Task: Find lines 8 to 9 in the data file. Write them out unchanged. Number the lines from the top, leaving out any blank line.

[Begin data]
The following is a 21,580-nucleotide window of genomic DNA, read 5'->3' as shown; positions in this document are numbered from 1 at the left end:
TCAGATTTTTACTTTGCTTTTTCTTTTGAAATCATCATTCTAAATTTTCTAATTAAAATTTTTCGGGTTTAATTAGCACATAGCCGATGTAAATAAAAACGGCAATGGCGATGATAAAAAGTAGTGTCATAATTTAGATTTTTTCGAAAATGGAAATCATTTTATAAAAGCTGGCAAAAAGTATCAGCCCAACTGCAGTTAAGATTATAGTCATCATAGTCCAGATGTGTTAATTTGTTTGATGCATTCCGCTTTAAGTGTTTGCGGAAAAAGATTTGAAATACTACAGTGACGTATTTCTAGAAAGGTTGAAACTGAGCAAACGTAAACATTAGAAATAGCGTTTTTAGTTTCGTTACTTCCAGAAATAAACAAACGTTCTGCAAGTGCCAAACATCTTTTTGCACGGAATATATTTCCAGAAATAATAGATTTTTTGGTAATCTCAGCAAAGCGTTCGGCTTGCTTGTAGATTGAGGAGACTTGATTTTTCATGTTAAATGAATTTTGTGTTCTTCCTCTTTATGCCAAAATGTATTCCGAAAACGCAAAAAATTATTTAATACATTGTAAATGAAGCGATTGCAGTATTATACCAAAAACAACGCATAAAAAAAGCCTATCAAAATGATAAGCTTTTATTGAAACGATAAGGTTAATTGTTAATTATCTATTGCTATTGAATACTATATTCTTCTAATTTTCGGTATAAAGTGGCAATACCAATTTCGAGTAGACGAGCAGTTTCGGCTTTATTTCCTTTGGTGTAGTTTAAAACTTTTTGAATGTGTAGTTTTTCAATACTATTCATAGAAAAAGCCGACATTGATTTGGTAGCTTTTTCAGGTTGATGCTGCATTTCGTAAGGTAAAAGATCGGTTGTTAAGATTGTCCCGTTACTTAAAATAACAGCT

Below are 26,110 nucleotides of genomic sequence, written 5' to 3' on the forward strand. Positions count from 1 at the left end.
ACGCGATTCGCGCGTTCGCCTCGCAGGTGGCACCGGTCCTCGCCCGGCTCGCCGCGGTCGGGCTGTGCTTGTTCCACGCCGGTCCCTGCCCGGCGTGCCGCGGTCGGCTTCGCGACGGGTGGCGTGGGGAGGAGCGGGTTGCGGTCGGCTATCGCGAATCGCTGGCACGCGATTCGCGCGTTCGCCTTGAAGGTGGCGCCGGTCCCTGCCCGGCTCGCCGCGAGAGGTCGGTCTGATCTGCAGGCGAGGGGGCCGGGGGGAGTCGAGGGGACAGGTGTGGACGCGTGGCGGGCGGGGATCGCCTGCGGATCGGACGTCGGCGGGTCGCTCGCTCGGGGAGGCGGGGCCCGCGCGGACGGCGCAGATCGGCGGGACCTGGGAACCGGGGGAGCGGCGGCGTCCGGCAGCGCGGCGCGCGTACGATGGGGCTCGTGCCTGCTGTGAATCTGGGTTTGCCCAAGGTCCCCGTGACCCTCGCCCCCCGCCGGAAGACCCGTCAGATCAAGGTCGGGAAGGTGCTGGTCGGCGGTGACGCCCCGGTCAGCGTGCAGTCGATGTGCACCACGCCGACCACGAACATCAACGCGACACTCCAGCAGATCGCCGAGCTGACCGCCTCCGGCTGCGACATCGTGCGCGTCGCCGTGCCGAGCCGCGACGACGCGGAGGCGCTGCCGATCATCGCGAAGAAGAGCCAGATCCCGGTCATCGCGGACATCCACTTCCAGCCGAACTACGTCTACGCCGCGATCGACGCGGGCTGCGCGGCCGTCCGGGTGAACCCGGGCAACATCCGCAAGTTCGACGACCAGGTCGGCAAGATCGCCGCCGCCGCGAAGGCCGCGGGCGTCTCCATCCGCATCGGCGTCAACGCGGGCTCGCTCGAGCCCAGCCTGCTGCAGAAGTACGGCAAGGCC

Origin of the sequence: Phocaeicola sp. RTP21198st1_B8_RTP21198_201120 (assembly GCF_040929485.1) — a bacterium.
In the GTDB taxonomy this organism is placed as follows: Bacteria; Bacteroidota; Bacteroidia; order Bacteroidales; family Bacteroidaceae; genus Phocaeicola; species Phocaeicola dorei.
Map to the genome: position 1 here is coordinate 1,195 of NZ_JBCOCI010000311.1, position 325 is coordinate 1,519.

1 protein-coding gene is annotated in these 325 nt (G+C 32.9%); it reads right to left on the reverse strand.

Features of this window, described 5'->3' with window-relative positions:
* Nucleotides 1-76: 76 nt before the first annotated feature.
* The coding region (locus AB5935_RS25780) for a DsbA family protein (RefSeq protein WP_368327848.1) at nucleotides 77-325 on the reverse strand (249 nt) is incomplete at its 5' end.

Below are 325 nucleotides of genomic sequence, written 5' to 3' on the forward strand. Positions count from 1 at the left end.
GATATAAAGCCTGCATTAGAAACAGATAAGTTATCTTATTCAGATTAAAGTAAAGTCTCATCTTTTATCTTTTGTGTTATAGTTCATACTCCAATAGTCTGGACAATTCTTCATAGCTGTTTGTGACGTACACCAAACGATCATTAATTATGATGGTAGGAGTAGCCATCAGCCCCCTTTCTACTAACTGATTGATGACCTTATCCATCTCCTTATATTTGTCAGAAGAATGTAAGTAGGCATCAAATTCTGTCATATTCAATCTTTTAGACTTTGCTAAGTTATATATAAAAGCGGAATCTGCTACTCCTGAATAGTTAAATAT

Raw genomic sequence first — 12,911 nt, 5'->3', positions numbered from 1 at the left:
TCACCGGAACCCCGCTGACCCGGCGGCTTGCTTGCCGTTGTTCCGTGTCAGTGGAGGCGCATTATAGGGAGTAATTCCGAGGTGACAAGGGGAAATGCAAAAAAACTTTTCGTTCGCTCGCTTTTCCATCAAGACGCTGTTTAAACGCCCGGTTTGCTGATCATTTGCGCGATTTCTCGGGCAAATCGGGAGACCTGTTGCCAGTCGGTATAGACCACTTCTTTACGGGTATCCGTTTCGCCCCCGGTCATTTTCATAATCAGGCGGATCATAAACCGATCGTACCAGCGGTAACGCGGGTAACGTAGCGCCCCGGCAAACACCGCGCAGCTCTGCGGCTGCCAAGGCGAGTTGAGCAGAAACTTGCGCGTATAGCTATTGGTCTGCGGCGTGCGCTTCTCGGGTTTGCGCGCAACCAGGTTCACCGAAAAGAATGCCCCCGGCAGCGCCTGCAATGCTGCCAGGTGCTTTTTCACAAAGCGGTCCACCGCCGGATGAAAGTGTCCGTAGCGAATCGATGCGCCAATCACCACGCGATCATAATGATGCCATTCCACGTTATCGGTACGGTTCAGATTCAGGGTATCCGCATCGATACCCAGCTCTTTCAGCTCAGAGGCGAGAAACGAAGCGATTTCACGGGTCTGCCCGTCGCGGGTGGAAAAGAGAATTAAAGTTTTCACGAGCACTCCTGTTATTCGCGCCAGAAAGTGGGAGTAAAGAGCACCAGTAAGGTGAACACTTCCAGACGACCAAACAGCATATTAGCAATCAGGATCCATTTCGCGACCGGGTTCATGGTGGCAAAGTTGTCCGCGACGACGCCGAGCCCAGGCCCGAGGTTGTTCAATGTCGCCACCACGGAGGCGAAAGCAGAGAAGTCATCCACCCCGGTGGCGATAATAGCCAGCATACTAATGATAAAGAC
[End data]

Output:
1 protein-coding gene is annotated in these 325 nt (G+C 32.9%); it reads right to left on the reverse strand.

Features of this window, described 5'->3' with window-relative positions: